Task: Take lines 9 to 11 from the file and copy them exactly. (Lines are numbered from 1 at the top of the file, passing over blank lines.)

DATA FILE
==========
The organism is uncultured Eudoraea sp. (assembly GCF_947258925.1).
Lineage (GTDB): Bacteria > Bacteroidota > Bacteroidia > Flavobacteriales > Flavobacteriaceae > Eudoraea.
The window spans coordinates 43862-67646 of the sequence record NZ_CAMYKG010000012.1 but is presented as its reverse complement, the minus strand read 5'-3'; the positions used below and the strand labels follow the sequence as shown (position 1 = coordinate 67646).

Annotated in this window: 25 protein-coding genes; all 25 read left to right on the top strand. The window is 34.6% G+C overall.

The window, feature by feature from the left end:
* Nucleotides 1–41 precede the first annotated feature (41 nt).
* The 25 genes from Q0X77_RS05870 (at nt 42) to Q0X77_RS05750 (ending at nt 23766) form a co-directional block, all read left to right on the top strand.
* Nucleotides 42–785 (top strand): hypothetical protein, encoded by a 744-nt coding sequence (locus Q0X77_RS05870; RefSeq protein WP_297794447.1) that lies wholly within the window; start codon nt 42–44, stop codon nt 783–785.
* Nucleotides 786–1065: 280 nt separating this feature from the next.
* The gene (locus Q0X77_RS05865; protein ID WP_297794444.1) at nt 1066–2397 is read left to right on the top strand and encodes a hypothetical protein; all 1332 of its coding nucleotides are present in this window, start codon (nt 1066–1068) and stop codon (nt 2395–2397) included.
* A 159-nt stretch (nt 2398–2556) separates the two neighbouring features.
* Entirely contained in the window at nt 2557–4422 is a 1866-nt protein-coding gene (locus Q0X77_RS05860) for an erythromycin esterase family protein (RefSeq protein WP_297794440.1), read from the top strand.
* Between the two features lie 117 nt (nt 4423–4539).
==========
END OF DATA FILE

* Nucleotides 786–1065: 280 nt separating this feature from the next.
* The gene (locus Q0X77_RS05865; protein ID WP_297794444.1) at nt 1066–2397 is read left to right on the top strand and encodes a hypothetical protein; all 1332 of its coding nucleotides are present in this window, start codon (nt 1066–1068) and stop codon (nt 2395–2397) included.
* A 159-nt stretch (nt 2398–2556) separates the two neighbouring features.